Most of the research that is popularly attributed to goldenseal has actually been into its constituent berberine. A number of other plants contain berberine in medicinal quantities. One of them, coptis<D> (See MH<D>, Summer 1996, volume 8, number 2) actually contains more berberine than goldenseal. The accompanying table shows the situations where they can best be used in place of goldenseal. All these plants, like goldenseal, have a characteristic bitter flavor, and may be used as bitter tonics. Don't take berberine-containing plants during pregnancy. This caution applies to most plants containing alkaloids, including tobacco and coffee.

Potential toxicity

Rumors are circulating in scientific and regulatory circles that berberine may be toxic. In 1996, the committee of the European Union that regulates drugs placed Barberry (Berberis vulgaris<D>) in a table of Herbal Drugs with Serious Risks without any Accepted Benefit because it contains berberine. This recommendation is so out of line with the long traditional use of barberry and other berberine-containing herbs that it must be taken with a grain of salt. The "serious risks" may refer to animal trials or human incidents using large amounts of isolated berberine. The lack of "accepted benefit" may be simply because these plants have not been studied in formal clinical trials, as is common with most medicinal plants. I was able to find only a single report of potential adverse effects of berberis species, berberine-containing plants, or berberine itself in a computer search of the MEDLINE and TOXLINE databases of the U.S. National Library of Medicine. This was a study in China that showed that berberine sulfate is inappropriate for the treatment of newborn infants with prenatal jaundice (Chan 1993). I assume this is not a risk for the general public or for contemporary herbalists or general practice physicians, because such an infant will be hospitalized in this country. It does support traditional cautions about using berberine-containing plants in pregnancy, however.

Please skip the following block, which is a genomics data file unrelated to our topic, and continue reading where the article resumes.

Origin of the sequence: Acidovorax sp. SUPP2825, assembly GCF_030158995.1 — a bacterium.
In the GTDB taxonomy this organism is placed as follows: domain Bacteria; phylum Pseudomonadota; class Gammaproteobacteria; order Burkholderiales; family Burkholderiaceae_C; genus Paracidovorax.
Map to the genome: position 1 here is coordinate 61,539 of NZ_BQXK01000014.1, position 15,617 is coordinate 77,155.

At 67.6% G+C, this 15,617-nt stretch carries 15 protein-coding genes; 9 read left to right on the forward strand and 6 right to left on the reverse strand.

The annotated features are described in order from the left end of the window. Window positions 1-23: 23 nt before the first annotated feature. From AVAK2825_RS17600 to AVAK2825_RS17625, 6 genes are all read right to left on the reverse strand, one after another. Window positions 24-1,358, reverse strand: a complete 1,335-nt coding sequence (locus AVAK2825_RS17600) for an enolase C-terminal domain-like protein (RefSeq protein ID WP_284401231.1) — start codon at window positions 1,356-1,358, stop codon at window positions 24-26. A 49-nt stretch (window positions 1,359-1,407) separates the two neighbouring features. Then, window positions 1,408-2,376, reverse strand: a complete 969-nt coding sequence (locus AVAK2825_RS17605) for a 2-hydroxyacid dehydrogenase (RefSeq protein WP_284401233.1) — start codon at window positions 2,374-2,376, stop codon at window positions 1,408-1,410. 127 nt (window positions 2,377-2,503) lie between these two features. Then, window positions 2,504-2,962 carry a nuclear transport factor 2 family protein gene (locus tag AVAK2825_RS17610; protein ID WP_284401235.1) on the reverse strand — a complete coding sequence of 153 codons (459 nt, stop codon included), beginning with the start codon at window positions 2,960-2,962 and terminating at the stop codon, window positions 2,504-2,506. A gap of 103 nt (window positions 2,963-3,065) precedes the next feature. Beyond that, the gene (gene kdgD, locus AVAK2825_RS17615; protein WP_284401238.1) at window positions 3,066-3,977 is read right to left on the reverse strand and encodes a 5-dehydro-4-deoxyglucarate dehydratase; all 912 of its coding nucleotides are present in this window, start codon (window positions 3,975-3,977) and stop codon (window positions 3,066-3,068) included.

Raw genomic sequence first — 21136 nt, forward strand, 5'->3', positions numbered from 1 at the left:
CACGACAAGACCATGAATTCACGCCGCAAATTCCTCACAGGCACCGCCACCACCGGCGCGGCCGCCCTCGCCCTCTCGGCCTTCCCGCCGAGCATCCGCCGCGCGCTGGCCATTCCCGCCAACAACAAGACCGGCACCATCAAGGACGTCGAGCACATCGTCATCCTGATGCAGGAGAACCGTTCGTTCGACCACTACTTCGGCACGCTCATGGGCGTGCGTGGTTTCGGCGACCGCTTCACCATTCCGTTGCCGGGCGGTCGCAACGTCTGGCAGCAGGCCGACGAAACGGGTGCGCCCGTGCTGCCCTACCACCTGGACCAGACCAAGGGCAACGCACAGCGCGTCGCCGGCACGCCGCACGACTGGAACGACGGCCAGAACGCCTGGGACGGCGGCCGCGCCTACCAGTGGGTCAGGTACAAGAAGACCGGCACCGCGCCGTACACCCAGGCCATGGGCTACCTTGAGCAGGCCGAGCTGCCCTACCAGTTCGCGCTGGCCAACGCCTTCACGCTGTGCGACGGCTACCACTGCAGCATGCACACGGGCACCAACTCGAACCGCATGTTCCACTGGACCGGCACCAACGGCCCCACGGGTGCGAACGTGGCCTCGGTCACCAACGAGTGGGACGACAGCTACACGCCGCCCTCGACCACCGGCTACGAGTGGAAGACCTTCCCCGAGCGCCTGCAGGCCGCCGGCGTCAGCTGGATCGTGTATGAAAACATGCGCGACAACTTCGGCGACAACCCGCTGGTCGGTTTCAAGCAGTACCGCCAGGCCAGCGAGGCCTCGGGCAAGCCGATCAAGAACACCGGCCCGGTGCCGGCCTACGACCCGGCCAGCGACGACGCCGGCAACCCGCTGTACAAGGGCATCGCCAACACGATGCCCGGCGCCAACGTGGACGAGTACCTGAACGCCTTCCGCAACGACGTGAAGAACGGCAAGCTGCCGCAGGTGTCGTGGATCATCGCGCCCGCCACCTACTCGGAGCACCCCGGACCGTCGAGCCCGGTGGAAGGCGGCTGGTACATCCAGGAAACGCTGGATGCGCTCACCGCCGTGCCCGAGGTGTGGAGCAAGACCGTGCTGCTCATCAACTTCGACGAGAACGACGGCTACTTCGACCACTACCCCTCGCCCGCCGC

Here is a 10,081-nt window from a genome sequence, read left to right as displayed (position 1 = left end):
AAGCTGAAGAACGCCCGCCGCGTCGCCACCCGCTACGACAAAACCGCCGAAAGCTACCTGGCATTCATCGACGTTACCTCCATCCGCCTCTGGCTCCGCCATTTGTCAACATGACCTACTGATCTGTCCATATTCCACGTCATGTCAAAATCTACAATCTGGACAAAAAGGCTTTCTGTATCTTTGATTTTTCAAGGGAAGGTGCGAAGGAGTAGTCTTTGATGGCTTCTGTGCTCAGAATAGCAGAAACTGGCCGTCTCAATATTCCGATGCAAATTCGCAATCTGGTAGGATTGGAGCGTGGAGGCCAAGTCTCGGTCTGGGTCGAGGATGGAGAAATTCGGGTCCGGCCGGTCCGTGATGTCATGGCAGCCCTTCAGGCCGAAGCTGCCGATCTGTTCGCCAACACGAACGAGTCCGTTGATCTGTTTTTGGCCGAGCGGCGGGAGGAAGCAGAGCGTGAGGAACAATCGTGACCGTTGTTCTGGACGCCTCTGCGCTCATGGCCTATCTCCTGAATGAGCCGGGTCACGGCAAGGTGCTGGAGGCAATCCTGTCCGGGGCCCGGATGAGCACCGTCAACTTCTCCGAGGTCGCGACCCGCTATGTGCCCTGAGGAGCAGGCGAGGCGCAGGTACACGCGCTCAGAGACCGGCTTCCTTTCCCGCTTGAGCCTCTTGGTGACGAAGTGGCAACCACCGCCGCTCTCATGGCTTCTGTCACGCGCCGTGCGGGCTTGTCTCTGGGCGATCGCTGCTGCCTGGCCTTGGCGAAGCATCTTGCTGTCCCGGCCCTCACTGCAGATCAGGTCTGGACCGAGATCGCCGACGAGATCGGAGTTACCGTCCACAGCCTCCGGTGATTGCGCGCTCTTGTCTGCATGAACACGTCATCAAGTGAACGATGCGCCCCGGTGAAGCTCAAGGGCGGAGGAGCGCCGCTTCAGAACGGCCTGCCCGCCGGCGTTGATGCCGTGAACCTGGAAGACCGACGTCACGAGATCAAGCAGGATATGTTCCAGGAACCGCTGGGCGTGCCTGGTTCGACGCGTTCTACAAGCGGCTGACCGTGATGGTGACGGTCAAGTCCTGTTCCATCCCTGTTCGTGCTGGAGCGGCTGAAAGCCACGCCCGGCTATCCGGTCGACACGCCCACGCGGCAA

In a recent review of potentially hepatotoxic herbs, two French physicians state only that barberry has been "suggested" as potentially hepatotoxic, with no specific clinical evidence. He cites Vulto and De Smet (1988) as a source, but states that no case has been confirmed, and that the problem, if there is one, is rare (Larrey and Pageaux 1995). Another trial showed that a berberis species from India protected<D> the liver from damage by the drug acetaminophen (Gilani and Janbaz 1992).

Barberry (Berberis vulgaris<D>)